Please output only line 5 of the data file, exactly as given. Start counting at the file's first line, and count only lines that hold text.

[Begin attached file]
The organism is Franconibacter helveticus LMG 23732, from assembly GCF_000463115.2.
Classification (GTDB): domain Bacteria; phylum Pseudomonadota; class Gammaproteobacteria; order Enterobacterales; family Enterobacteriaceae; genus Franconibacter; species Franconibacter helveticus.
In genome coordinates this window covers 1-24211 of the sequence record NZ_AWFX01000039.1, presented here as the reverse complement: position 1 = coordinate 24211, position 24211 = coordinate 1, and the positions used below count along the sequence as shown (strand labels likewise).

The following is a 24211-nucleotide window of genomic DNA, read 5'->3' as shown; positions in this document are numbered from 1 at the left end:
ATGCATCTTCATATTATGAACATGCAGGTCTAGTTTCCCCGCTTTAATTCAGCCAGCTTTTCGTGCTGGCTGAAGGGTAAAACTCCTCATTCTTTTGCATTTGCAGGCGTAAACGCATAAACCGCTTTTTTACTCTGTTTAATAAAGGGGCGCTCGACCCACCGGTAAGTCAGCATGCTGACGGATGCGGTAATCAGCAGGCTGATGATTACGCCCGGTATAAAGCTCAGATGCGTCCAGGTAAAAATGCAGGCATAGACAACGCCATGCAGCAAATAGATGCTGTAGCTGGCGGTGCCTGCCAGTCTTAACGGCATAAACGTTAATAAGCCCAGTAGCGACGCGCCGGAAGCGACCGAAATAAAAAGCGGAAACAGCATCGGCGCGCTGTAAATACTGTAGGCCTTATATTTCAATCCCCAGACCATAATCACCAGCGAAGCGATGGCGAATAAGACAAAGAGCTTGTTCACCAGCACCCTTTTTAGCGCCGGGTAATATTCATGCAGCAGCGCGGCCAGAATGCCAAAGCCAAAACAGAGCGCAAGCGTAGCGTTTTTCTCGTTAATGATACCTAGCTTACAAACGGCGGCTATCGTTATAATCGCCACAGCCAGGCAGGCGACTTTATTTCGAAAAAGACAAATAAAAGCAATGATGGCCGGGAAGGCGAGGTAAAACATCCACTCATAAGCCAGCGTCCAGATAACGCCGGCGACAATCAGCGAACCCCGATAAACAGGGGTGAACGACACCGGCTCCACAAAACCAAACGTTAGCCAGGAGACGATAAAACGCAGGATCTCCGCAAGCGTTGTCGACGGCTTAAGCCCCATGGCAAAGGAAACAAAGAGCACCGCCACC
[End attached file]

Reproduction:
ATGCATCTTCATATTATGAACATGCAGGTCTAGTTTCCCCGCTTTAATTCAGCCAGCTTTTCGTGCTGGCTGAAGGGTAAAACTCCTCATTCTTTTGCATTTGCAGGCGTAAACGCATAAACCGCTTTTTTACTCTGTTTAATAAAGGGGCGCTCGACCCACCGGTAAGTCAGCATGCTGACGGATGCGGTAATCAGCAGGCTGATGATTACGCCCGGTATAAAGCTCAGATGCGTCCAGGTAAAAATGCAGGCATAGACAACGCCATGCAGCAAATAGATGCTGTAGCTGGCGGTGCCTGCCAGTCTTAACGGCATAAACGTTAATAAGCCCAGTAGCGACGCGCCGGAAGCGACCGAAATAAAAAGCGGAAACAGCATCGGCGCGCTGTAAATACTGTAGGCCTTATATTTCAATCCCCAGACCATAATCACCAGCGAAGCGATGGCGAATAAGACAAAGAGCTTGTTCACCAGCACCCTTTTTAGCGCCGGGTAATATTCATGCAGCAGCGCGGCCAGAATGCCAAAGCCAAAACAGAGCGCAAGCGTAGCGTTTTTCTCGTTAATGATACCTAGCTTACAAACGGCGGCTATCGTTATAATCGCCACAGCCAGGCAGGCGACTTTATTTCGAAAAAGACAAATAAAAGCAATGATGGCCGGGAAGGCGAGGTAAAACATCCACTCATAAGCCAGCGTCCAGATAACGCCGGCGACAATCAGCGAACCCCGATAAACAGGGGTGAACGACACCGGCTCCACAAAACCAAACGTTAGCCAGGAGACGATAAAACGCAGGATCTCCGCAAGCGTTGTCGACGGCTTAAGCCCCATGGCAAAGGAAACAAAGAGCACCGCCACC